15 September 2016 / Last updated: 27 Jan 2017

Presenting Etcher on Software Freedom Day

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Software Freedom Day is an annual celebration of Free Software, a tradition started in 2004. Since then, every year people gather at events around the world, to discuss and learn about free software, free defined as in freedom.
Software Freedom Day
This year Gandi is organizing a Software Freedom Day gathering here in Taiwan.
Etcher is a cross-platform SD card and USB drive flashing program, created here at resin.io, based on our experience of working with a lot of SD cards, a lot of platforms, and a lot of pain...
Etcher Beta 14
Etcher is currently at its 1.0.0-beta.14 release, and the first, proper, full 1.0.0 release is nearing (the next few weeks hopefully), I thought it would be a great opportunity to present Etcher to a larger audience!

Etcher as Free Software

We wouldn't have Etcher any other way but as open source software. It is available at resin-io/etcher on Github, check it out if you are interested! There are a number of aspects, though, that makes Etcher a great example of "free software", mainly being built on widely used foundations and the way it enables others to build on top of it as well.
It is written in Javascript/Node.js, and all modules used are all easily accessible through NPM. Its cross-platform functionality is provided by ElectronJS, and building on a successful and popular project like that enables people to figure out the behaviour of the project much easier, than if we were to roll our own cross-platform solution. Whether it is to verify its workings or to contribute to the project, it's much easier to start if many people are familiar with the framework used.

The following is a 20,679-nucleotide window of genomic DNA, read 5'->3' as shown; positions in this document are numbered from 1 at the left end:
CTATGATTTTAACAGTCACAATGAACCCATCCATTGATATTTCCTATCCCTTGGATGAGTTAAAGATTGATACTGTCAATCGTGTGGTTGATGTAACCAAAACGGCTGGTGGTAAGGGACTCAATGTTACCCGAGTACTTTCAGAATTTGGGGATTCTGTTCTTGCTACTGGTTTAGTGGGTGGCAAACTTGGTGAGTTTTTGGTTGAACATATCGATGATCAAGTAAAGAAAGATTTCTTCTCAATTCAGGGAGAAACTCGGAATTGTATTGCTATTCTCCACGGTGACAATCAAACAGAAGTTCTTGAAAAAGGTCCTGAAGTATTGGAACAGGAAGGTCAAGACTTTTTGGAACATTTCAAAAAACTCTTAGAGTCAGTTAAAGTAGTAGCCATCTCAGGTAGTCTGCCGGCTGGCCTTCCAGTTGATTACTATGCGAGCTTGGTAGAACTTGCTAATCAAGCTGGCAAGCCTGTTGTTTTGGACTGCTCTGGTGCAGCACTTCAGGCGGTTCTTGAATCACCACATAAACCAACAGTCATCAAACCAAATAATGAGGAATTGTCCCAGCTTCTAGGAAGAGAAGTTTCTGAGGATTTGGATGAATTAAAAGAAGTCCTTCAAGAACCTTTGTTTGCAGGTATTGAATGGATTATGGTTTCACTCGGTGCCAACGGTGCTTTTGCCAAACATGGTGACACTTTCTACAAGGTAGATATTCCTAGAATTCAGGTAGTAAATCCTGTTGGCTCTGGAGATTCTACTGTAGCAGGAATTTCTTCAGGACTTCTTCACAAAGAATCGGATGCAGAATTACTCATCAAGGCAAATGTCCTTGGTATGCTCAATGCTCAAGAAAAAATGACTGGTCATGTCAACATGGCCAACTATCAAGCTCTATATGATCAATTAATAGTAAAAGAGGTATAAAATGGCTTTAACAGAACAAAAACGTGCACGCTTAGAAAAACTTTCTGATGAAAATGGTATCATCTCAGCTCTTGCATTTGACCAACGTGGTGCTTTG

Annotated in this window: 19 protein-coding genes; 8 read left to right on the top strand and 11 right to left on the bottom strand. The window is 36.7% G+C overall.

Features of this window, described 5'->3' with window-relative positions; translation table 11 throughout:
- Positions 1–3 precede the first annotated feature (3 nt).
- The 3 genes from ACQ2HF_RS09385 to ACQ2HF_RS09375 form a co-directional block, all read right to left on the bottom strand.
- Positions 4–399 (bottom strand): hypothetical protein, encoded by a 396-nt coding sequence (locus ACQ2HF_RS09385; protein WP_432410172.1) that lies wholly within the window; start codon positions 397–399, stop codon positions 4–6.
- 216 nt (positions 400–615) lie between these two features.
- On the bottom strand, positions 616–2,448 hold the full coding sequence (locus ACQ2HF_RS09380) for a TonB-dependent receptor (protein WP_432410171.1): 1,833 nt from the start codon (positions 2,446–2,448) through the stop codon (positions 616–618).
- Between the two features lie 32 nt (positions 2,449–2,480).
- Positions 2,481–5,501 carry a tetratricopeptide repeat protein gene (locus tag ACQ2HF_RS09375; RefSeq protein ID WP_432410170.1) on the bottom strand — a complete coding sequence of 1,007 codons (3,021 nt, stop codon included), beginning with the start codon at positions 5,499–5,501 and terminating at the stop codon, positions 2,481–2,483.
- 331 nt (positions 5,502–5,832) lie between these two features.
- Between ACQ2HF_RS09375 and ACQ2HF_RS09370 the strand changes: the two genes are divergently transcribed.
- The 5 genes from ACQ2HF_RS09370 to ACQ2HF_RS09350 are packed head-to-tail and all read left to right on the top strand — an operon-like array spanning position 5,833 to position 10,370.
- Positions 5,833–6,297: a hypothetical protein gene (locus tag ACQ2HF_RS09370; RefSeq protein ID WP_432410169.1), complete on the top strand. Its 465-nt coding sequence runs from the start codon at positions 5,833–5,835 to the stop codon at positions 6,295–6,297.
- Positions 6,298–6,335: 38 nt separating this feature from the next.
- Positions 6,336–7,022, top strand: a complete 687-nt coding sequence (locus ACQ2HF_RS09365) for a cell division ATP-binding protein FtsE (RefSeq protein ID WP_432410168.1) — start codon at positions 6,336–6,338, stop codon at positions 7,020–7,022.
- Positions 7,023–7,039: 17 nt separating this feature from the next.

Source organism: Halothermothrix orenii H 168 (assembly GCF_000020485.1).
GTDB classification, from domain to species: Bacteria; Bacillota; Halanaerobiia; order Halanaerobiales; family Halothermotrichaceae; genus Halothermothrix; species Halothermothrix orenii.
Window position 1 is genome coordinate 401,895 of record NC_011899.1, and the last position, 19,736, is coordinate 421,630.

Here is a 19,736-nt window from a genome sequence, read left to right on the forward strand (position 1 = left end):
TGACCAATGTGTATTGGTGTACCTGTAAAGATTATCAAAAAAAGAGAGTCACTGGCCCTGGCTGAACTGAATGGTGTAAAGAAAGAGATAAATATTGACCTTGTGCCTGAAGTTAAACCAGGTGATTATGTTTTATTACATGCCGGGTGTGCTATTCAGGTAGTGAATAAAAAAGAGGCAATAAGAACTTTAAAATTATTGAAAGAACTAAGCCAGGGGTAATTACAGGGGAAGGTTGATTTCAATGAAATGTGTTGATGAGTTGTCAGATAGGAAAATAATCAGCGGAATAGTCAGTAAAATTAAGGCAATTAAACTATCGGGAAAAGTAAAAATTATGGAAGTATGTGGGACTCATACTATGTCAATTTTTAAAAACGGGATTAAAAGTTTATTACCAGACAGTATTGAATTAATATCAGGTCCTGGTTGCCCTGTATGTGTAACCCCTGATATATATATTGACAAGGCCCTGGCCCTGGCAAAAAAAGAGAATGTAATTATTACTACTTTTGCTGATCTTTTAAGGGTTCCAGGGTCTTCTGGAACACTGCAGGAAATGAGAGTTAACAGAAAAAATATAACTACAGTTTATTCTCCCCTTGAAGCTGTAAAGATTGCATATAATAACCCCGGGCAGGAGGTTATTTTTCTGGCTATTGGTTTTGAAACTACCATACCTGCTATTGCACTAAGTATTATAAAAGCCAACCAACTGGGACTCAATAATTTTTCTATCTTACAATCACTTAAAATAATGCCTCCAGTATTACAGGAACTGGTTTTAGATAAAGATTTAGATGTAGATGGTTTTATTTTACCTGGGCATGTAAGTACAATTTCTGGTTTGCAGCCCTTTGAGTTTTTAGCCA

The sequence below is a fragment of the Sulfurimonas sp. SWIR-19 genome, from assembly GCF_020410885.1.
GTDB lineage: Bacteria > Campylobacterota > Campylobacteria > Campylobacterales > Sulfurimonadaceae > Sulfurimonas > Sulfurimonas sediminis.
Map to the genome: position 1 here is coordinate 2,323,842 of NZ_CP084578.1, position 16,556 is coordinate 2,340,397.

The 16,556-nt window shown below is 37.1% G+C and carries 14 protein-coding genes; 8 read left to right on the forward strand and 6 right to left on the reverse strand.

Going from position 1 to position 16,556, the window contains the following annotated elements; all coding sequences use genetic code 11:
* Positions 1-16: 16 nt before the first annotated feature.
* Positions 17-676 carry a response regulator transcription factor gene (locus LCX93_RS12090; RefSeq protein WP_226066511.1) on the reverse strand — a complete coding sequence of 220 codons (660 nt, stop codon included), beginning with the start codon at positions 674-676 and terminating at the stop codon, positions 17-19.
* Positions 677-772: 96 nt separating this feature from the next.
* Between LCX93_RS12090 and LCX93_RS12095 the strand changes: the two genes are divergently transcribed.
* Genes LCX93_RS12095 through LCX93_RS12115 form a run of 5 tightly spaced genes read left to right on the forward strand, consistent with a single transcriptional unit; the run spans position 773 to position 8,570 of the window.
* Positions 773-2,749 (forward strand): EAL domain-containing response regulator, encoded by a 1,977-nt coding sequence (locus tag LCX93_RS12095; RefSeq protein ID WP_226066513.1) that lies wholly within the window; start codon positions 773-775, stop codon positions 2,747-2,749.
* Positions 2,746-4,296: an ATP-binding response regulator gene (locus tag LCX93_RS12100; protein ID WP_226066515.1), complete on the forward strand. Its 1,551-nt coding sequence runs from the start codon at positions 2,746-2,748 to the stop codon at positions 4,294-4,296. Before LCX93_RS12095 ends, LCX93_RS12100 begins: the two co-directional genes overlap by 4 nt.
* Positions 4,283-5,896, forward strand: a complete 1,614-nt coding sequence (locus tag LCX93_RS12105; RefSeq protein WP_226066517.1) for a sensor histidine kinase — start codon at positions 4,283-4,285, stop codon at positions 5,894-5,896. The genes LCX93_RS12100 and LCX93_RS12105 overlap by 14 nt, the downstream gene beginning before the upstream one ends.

Etcher animation
The components used in creating the whole image writing experience are all modularized, and make it easy to reuse them in other projects. For example,
  • etcher-image-write provides the writing capabilities,
  • etcher-image-stream creates a stream from any OS image (including compressed images, zip, xz, bz2, and so on).
  • drivelist, which lists all connected drives in your computer, in all major operating systems, without requiring root.
  • There are other modules that reimplemented some existing tools to be reusable across projects, such as bmapflash, which adds a Node.js bmap implementation, allowing faster flashing time for specially prepared OS images.
Reusability is not just a theoretical probability, the excellent PiBakery tool borrows some of those modules for similar work, and then it can focus on creating a unique experience. Just as we hoped people would do! I'm sure that Etcher's included documentation of its architecture facilitates all this work.
We also have ceated a couple of tools while working on Etcher to make our own job easier, such as versionist, a flexible CHANGELOG generation toolkit, that we are now using across a number of projects within resin.io.
For a not programming related effect, we see a lot of technology and projects that rely on burning SD cards with OS images, such as Raspberry Pi. Traditionally it required quite a bit of work to document how image flashing works across all platforms. We hope that Etcher will free them from that work by providing a consistent and simple tool across, and they can concentrate on their core functions and experience instead!
If this sounds interesting for you, join us on Gitter to talk about Etcher, or contribute code on Github (here's a contributor guide to get started)! And if you are free this Saturday, September 17, find a Software Freedom Day event near you!

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